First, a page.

Paddy Short Film Review

★★★

Directed by: Lim Yan Bing

Starring: Loo Shu Jin, Lee Szu Lin

Film Review by: Vikas Yadav


If there is one thing about librarians we have come to know after watching so many movies, it is that they all are lonely, sad people waiting for someone to fill their blank pages with exhilarating prose. Their eyes are stuck on computers, and their hands busy themselves filing up the book entries on the system. Why are they always shown so lonely? I have never spoken to a librarian, at least not intimately. Hence, I can’t comment on the authenticity of these gloomy portrayals. Surely, there must be librarians who revel in drinking, partying, and getting laid. Not all of them could be unpopular human beings.


In director Lim Yan Bing’s Paddy, the librarian (Loo Shu Jin) is a spectacled, young man. We never come to know his name so for the sake of simplicity, let’s call him L. Similar to the “common” librarians mentioned above, L spends his time entering data and arranging books on the shelves. He almost operates like a robot until a girl makes an entrance. His eyes move around with a pinch of curiosity (and excitement, probably) when he asks why she is not at her home yet.


According to the description, this girl named Jane (Lee Szu Lin) is supposed to be L’s girlfriend. I didn’t buy it for a second. To me, she appeared more as L’s crush, to whom he is unable to convey his feelings. Notice Jane’s interaction with L, and you will see that she is not into him. Oh boy, we all have been in such a relationship, haven’t we? Love flows all right. But it flows from only one direction - the other side does not reciprocate with the same intensity. I was easily able to put myself in L’s shoes (no, not the librarian part). And that is why I could understand his next move after coming across a picture left behind Jane in a book.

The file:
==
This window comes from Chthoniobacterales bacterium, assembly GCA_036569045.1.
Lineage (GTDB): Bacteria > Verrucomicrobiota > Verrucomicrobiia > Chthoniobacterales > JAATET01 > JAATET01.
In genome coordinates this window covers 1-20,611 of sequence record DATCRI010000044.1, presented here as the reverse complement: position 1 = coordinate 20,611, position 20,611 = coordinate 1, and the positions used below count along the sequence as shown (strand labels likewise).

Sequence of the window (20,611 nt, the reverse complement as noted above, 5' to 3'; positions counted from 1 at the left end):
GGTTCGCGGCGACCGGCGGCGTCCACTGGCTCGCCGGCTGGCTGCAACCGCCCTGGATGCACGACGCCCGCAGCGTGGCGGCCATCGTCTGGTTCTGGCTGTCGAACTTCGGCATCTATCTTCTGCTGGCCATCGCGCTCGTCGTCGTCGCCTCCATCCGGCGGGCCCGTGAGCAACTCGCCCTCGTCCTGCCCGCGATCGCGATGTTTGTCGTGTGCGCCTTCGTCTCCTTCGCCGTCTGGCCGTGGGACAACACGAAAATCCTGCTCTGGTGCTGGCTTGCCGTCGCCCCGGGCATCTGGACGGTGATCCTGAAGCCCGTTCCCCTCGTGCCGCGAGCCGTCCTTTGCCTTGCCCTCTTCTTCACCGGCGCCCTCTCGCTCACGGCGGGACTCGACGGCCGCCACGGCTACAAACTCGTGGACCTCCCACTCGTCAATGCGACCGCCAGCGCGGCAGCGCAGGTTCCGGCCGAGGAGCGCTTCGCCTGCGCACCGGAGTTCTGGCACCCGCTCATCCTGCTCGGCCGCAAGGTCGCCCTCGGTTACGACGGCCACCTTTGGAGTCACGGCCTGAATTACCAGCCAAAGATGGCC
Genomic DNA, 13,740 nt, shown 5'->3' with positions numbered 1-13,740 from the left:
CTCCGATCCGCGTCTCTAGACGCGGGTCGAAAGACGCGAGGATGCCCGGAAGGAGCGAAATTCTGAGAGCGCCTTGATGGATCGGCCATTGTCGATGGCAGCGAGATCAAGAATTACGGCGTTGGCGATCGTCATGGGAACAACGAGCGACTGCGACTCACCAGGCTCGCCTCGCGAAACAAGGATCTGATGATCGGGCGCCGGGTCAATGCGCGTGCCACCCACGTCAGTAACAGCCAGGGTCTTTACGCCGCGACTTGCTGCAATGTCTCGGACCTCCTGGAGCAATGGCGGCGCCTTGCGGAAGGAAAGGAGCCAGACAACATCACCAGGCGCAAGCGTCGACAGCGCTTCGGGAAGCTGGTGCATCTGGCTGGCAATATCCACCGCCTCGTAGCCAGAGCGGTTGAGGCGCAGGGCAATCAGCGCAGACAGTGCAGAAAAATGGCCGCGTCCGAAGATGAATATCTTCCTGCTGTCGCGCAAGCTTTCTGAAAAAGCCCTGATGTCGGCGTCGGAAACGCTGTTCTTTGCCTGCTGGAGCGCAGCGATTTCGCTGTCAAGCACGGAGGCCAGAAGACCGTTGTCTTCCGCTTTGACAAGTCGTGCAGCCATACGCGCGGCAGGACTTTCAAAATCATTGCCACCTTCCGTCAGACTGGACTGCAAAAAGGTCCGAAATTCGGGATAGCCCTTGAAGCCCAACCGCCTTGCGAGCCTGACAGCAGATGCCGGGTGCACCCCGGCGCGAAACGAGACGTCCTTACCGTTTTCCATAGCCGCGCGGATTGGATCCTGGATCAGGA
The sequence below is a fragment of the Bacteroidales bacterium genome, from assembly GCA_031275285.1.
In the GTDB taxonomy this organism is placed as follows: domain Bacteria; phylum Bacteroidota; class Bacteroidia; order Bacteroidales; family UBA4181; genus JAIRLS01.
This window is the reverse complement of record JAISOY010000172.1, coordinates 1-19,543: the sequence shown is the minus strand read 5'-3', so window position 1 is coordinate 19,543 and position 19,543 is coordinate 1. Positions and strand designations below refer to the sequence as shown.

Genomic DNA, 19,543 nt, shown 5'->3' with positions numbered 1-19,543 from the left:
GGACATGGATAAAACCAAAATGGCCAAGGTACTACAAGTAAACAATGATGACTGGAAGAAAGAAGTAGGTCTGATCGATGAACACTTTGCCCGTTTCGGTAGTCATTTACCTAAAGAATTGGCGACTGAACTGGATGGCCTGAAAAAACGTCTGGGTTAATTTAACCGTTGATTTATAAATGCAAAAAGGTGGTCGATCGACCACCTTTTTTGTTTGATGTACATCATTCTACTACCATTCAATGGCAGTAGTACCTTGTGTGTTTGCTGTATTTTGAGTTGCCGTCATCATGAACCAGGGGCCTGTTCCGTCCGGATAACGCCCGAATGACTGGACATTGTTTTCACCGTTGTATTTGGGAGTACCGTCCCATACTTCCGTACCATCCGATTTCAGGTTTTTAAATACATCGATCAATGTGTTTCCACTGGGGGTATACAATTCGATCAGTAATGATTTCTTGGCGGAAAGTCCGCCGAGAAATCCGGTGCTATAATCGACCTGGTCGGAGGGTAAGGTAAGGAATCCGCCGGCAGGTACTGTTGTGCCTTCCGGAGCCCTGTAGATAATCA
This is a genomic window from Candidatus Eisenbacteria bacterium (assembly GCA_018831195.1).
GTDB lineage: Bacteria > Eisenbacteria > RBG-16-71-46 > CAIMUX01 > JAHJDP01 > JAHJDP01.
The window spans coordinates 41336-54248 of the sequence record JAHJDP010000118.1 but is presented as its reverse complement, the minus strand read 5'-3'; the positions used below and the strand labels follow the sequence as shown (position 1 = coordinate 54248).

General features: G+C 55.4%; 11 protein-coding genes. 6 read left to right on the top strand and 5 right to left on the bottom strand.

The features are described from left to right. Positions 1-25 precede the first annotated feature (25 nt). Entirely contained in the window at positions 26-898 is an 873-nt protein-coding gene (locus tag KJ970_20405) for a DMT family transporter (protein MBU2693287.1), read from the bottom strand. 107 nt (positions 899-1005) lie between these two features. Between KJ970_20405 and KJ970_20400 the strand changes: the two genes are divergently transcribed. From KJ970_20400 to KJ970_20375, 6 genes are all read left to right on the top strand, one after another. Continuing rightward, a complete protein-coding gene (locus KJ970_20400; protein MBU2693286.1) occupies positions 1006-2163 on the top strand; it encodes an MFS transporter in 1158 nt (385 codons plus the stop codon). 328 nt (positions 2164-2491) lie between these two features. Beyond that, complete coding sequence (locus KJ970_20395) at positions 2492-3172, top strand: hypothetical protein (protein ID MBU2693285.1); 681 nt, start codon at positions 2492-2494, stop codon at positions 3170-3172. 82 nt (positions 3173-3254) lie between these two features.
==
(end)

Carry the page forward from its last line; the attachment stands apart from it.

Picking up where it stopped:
With the help of cinematographer Chin Kien Hwa, Lim Yan Bing takes a static approach to shoot Paddy. The camera quietly observes from a distance without any movement. It’s as if L’s diffidence is transferred to the lens, holding it from making active manoeuvres. The actors move awkwardly. Perhaps, more rehearsals could have smoothened the rough edges. It suited L up to a point, but more practice could have yielded better results in the final take. In the end, however, Paddy wants to communicate that you should never beat yourself up for someone who doesn’t care. Like that photograph in the book, things may appear to be bright and seductive in the images, but its reality may reveal an unattractive truth.